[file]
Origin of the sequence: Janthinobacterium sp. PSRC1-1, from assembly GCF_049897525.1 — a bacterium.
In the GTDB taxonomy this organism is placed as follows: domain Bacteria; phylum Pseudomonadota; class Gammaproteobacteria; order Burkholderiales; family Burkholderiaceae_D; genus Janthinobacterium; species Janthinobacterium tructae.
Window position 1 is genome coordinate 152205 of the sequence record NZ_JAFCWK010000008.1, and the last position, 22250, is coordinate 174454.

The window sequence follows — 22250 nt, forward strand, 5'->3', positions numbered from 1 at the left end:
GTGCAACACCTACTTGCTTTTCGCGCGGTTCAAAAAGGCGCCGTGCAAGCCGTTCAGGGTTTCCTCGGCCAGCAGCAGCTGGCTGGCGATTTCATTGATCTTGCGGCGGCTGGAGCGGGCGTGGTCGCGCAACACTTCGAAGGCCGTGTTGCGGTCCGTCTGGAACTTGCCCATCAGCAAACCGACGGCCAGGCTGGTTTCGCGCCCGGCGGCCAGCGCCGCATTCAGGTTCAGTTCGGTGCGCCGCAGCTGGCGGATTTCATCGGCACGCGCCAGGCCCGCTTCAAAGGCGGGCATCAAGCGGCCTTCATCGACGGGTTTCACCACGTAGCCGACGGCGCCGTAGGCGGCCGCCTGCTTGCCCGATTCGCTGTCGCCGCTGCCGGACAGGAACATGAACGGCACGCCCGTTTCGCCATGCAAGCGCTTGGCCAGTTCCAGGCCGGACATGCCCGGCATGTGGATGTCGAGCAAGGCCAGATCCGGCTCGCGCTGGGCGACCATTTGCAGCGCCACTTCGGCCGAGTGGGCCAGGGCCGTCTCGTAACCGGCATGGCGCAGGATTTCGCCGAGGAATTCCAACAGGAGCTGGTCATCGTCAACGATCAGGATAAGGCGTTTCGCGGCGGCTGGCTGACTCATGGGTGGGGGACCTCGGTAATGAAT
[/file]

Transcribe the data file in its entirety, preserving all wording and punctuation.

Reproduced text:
Origin of the sequence: Janthinobacterium sp. PSRC1-1, from assembly GCF_049897525.1 — a bacterium.
In the GTDB taxonomy this organism is placed as follows: domain Bacteria; phylum Pseudomonadota; class Gammaproteobacteria; order Burkholderiales; family Burkholderiaceae_D; genus Janthinobacterium; species Janthinobacterium tructae.
Window position 1 is genome coordinate 152205 of the sequence record NZ_JAFCWK010000008.1, and the last position, 22250, is coordinate 174454.

The window sequence follows — 22250 nt, forward strand, 5'->3', positions numbered from 1 at the left end:
GTGCAACACCTACTTGCTTTTCGCGCGGTTCAAAAAGGCGCCGTGCAAGCCGTTCAGGGTTTCCTCGGCCAGCAGCAGCTGGCTGGCGATTTCATTGATCTTGCGGCGGCTGGAGCGGGCGTGGTCGCGCAACACTTCGAAGGCCGTGTTGCGGTCCGTCTGGAACTTGCCCATCAGCAAACCGACGGCCAGGCTGGTTTCGCGCCCGGCGGCCAGCGCCGCATTCAGGTTCAGTTCGGTGCGCCGCAGCTGGCGGATTTCATCGGCACGCGCCAGGCCCGCTTCAAAGGCGGGCATCAAGCGGCCTTCATCGACGGGTTTCACCACGTAGCCGACGGCGCCGTAGGCGGCCGCCTGCTTGCCCGATTCGCTGTCGCCGCTGCCGGACAGGAACATGAACGGCACGCCCGTTTCGCCATGCAAGCGCTTGGCCAGTTCCAGGCCGGACATGCCCGGCATGTGGATGTCGAGCAAGGCCAGATCCGGCTCGCGCTGGGCGACCATTTGCAGCGCCACTTCGGCCGAGTGGGCCAGGGCCGTCTCGTAACCGGCATGGCGCAGGATTTCGCCGAGGAATTCCAACAGGAGCTGGTCATCGTCAACGATCAGGATAAGGCGTTTCGCGGCGGCTGGCTGACTCATGGGTGGGGGACCTCGGTAATGAAT